Used 2007 Nissan Frontier Crew Cab Review
Edmunds expert review
The 2007 Nissan Frontier is a top pick in the midsize pickup class, thanks to its rugged chassis, brawny drivetrain and long list of useful features.
What's new for 2007
Americans love their pickups. This is a nation in which for decades, the best-selling vehicle has been a truck. Though the market has long been dominated by domestics, foreign nameplates have made inroads, turning out quality products that have justly won fans. One of these quality products is the Nissan Frontier.
The 2007 Nissan Frontier is cut from the same cloth as its larger sibling, the Nissan Titan. It shares that truck's beefy lines and pugnacious stance, as well as its suite of well-thought-out features. The Frontier offers a useful bed channel tie-down system, factory-applied spray-in bedliner and a fully boxed frame that's tough enough to handle a steady diet of rocks and gravel.
Buyers of this midsize Nissan pickup may choose between extended cab (known as King Cab) and crew cab configurations. A regular-cab version of the Frontier is not available. Frontier Crew Cabs are the same length as their King Cab counterparts, but they offer greater utility via a more spacious backseat and forward-hinged rear doors. All this comes at the expense of some bed space; however for 2007, SE and LE Crew Cabs are available in long-bed configuration, with a 6-foot, 1-inch bed that's more than a foot longer than the standard crew cab bed. All Frontiers offer split-folding rear seats that fold into an upright position, making it easy to transport cargo in the cabin. The pickup's interior is comfortable, but there's a bit more hard plastic than we'd expect from a truck in this price range.
We generally recommend that buyers opt for this Nissan's top engine -- a 4.0-liter V6 with 261 horsepower and 281 pound-feet of torque, as it provides ample torque underfoot in any situation. The brawny drivetrain also allows the pickup truck to haul up to 6,300 pounds when equipped with the towing package.
With smart features, abundant power and a rugged disposition, the V6-equipped Nissan Frontier ranks at the top of its class. Still, if you're shopping for a small truck, you'd be remiss not to try the Frontier's chief rival, the Toyota Tacoma. The Toyota isn't as forgiving to drive on pavement and its cabin isn't as functional or comfortable, but it's a bit quicker than the Frontier (because of its lower curb weight) and has higher-quality interior materials. Although the 2007 Nissan Frontier is our first choice for a midsize pickup, there's no going wrong with either of these excellent trucks.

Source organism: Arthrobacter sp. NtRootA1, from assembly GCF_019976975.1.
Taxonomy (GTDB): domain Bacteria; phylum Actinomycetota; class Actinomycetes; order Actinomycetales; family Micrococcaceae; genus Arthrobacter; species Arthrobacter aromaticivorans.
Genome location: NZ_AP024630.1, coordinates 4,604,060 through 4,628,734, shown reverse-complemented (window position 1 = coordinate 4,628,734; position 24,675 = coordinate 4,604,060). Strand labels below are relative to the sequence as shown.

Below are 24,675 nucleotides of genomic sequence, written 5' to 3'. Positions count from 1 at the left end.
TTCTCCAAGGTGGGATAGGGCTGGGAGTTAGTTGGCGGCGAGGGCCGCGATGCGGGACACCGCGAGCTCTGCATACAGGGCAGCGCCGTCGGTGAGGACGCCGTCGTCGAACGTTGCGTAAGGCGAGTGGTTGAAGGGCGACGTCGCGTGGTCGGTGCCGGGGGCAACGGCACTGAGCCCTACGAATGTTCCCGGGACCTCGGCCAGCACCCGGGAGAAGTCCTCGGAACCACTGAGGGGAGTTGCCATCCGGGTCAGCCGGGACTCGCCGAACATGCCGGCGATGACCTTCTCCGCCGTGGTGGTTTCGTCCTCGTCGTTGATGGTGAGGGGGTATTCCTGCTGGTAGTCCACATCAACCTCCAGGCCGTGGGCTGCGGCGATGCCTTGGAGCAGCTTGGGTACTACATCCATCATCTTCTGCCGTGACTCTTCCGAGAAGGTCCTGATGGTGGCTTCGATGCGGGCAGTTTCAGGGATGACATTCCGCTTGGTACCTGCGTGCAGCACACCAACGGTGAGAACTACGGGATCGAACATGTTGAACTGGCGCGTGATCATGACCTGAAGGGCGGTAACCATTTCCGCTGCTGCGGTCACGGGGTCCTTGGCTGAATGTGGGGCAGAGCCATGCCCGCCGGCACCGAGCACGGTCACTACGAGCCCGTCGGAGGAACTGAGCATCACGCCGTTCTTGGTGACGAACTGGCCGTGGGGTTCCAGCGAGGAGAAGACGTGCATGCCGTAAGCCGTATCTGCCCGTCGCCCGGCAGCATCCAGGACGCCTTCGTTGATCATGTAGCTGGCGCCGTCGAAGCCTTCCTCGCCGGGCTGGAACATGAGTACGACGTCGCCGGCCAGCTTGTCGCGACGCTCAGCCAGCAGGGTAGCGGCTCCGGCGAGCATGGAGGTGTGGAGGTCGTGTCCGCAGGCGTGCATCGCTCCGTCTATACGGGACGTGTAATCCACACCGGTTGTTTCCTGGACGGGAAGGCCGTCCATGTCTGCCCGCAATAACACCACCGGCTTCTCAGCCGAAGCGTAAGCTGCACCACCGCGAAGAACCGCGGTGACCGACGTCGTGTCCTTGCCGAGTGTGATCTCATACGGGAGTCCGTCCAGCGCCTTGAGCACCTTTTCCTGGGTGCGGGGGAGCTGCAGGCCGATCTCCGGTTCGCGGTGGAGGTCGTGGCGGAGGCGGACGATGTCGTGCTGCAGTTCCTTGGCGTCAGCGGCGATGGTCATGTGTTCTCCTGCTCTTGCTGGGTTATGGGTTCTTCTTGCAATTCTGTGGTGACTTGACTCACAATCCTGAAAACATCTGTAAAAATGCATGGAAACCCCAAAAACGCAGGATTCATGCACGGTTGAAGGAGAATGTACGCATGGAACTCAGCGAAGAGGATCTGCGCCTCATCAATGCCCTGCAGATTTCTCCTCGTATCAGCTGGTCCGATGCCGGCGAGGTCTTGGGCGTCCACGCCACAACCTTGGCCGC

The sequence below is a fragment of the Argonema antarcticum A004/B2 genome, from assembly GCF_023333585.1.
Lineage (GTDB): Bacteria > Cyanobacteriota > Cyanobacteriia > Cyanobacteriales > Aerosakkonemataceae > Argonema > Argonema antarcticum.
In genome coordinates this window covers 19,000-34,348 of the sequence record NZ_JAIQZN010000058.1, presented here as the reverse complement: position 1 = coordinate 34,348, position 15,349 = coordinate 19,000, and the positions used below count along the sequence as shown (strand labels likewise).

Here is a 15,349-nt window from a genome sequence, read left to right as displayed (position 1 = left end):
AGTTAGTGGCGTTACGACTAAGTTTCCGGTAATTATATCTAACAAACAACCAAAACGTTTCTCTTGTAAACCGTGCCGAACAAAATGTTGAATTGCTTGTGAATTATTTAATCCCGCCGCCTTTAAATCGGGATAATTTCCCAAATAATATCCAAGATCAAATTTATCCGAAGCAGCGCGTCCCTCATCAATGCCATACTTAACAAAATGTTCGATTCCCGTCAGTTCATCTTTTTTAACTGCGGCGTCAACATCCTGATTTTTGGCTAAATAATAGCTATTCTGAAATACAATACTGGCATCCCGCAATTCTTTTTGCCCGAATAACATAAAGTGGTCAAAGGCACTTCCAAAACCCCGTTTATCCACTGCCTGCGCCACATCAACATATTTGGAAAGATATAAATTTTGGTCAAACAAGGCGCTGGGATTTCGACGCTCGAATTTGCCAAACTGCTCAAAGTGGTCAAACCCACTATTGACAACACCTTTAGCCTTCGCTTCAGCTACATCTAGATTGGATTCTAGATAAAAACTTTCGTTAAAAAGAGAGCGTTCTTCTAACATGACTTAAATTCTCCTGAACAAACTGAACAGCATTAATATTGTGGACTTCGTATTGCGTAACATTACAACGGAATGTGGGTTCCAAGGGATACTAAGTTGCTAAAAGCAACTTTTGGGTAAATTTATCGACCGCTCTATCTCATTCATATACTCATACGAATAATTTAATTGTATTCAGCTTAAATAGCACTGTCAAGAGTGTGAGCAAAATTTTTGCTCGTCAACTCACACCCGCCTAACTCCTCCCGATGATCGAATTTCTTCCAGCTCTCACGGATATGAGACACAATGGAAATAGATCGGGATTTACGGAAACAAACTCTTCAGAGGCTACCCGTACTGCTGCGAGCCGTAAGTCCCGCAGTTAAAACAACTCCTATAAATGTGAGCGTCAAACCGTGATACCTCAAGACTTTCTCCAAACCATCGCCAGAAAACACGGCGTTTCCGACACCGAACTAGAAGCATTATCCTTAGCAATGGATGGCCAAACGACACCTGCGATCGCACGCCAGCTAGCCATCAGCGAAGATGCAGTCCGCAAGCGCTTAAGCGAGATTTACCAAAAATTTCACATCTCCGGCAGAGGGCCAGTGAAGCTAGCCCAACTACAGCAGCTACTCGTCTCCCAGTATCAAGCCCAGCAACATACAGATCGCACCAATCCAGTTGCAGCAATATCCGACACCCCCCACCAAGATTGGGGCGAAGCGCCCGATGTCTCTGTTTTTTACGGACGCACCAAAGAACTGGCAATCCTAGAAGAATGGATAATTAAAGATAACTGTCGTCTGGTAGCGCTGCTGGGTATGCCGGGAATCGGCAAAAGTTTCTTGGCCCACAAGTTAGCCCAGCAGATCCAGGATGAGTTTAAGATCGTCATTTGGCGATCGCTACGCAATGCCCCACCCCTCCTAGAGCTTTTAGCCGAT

Trim levels & features
A midsize pickup truck, the 2007 Nissan Frontier is available in two body styles: extended cab (known as King Cab) and crew cab. Additionally, there are four trim levels: XE, SE, LE and Nismo trim levels. King Cabs come with a 6-foot bed. Crew Cabs have a standard 5-foot bed, but a 6-foot bed is also available on SE and LE models.
Available only on the King Cab, the XE comes with only the basics, including cloth front bucket seats and 15-inch steel wheels. The SE adds more features, including 16-inch wheels, air-conditioning and a CD stereo, while the LE includes 17-inch alloys, keyless entry, cruise control and power windows, locks and mirrors. Equipped similarly to the LE, the Nismo trim, with its special suspension and tires, is for those who plan to do serious off-roading with their Frontier. A leather upholstery package with power front seats is available on the LE, and a premium Rockford Fosgate sound system with an in-dash six-CD changer is optional for LE and Nismo.
Performance & mpg